It's actually not a talking point.  I drive past bike lanes and bike-related signage every day.  I know which one of us paid for it, and it wasn't the guy on the bike.  And since a family member almost hit a cyclist riding on a 2-lane highway after dark, without lights or reflectors, yeah, it worries me.

There is no way that you could know this, unless you know the person personally, and know their income. For all you know, that person has a collection of cars at home. As for your family member's close call, while it would be upsetting to hit a cyclist while driving a car, it would likely be lethal for the cyclist. Under the described circumstances, there is almost no way the motorist would get in trouble for the accident, unless they were drunk or driving recklessly.

mbillips: Carth: BunkyBrewman:

He might be trolling, but he does have a point.  The bicyclist rear-ended the car.  He has to prove why he was following to close.  The question here is simple;  What takes longer to stop when going downhill... a bicycle or a two ton vehicle?

The bike at the same speed takes longer, definitely. Bike brakes suck. Cars weigh a lot more, but they have giant disc brakes gripped hydraulically by ceramic plates, while bikes have itty bits of rubber hand-squeezed onto a tiny strip of often-damp tire rim.

/Have a permanent dent in my left thigh from where a car with old-fashioned door handles passed me and immediately turned right into a parking lot, in the rain, assuming I could stop.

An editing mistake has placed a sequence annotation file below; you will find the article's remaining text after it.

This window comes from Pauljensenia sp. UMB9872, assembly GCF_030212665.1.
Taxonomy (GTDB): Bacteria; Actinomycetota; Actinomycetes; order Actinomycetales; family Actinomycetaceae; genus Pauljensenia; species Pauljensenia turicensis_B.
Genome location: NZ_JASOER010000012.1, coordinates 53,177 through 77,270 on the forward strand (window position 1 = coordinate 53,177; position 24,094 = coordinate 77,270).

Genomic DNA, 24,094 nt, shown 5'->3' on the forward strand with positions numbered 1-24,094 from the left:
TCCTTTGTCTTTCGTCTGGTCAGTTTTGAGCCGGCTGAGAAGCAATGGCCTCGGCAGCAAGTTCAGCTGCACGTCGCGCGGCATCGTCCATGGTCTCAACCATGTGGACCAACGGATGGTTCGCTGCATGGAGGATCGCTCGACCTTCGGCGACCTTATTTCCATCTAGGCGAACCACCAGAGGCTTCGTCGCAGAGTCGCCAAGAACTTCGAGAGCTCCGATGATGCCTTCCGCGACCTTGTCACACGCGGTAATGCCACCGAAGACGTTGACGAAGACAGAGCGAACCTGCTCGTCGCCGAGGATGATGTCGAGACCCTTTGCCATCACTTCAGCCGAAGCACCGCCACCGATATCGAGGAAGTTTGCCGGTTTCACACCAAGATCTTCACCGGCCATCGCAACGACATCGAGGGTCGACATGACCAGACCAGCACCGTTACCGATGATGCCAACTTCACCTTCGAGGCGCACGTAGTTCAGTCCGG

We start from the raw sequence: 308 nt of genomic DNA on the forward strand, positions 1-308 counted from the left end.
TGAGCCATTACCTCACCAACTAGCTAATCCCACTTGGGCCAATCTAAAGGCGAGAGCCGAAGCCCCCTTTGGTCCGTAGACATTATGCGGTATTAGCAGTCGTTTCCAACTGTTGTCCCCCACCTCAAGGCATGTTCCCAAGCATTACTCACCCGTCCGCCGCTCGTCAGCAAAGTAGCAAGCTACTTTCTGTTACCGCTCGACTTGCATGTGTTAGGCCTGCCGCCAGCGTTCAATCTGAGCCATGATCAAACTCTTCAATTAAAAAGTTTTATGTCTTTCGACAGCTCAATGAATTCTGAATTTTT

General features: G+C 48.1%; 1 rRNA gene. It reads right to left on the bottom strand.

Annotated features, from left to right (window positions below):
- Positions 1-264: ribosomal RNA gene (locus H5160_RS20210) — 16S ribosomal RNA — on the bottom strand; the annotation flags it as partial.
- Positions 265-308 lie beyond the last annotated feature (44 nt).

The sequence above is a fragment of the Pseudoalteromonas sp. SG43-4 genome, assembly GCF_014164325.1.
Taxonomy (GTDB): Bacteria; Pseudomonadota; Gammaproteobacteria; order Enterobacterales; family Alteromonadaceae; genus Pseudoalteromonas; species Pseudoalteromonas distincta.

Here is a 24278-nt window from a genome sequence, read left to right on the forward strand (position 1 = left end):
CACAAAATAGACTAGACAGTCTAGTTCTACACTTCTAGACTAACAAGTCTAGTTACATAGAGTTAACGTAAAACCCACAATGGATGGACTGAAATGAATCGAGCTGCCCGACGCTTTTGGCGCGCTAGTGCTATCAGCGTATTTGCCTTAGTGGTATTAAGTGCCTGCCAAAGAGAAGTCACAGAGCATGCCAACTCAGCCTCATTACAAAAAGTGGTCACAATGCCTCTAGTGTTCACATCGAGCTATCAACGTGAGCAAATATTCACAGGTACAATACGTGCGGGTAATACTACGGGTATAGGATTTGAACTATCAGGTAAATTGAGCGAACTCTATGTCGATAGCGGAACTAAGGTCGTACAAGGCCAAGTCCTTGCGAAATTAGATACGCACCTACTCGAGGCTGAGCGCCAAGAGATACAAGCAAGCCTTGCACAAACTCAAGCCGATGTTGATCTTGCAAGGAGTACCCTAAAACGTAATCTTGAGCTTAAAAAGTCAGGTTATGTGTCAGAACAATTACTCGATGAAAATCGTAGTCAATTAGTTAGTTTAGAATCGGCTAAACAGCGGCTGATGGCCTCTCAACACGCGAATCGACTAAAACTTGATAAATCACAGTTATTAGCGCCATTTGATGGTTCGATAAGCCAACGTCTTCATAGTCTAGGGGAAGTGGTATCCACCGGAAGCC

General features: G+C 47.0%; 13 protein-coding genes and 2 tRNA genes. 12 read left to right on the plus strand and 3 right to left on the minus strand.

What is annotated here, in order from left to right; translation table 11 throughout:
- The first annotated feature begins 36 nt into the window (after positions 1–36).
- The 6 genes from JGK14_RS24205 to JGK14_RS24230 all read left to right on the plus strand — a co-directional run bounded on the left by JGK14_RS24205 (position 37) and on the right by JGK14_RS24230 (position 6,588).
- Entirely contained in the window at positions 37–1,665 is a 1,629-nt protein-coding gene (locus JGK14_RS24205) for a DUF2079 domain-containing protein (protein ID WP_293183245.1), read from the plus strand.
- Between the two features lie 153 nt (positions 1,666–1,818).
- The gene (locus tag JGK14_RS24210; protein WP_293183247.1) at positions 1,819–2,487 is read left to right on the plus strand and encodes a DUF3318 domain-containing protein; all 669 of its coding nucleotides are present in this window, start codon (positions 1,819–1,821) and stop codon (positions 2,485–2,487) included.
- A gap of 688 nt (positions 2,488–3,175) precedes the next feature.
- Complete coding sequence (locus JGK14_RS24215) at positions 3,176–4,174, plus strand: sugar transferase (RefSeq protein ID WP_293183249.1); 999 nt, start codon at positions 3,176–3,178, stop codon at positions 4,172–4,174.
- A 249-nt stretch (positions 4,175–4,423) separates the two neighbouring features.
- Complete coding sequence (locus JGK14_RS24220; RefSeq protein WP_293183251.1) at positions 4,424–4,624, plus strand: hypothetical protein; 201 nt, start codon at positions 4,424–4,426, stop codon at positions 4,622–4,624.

Uhm, I got hydraulic disc brakes on my bike. Less to do with the brakes and more to do with the light frame (and your spandexed ass) not providing enough traction with the road. You skid.

change1211: kokomo61: bearcats1983: The Googles Do Nothing: It is for this reason that I don't ever want to do a triathlon.  Too much time on the road training with the bike and running into drivers like this.  Drivers usually don't road rage at runners, but when they see a cyclist it seems to trigger something in them.

/When I ride my bike I stop at all the stop signs and lights and stay to the far right.
//Cyclists that don't give every one else a bad name and cause this kind of problem

I always enjoy the idiot drivers who are oblivious to anything that isn't a car. I can't count the number of times I've come inches from getting run down. Even when the runner/cyclist isn't being a dick, some drivers still just can't seem to understand the concept of sharing the road.

On my commuter bike, I have a route that crosses several intersections...that even with marked crosswalks, drivers will plow right through them to make a RTOR without stopping (or even slowing down). If I'm crossing with the green, and a car is going into the crosswalk...sometimes they'll get a dose of this - 115 dB of USCG-rated air horn goodness.

[www.thecycler.net image 400x400]

Bikes aren't pedestrians and cars aren't required to yield at pedestrian crosswalks unless you get off your bike and walk.

That is true, and one more reason that bicycles should not be on the sidewalk, or in the crosswalk. Those are for pedestrians.

ReverendJynxed: mbillips: Carth: BunkyBrewman:

He might be trolling, but he does have a point.  The bicyclist rear-ended the car.  He has to prove why he was following to close.  The question here is simple;  What takes longer to stop when going downhill... a bicycle or a two ton vehicle?

The bike at the same speed takes longer, definitely. Bike brakes suck. Cars weigh a lot more, but they have giant disc brakes gripped hydraulically by ceramic plates, while bikes have itty bits of rubber hand-squeezed onto a tiny strip of often-damp tire rim.

/Have a permanent dent in my left thigh from where a car with old-fashioned door handles passed me and immediately turned right into a parking lot, in the rain, assuming I could stop.

Uhm, I got hydraulic disc brakes on my bike. Less to do with the brakes and more to do with the light frame (and your spandexed ass) not providing enough traction with the road. You skid.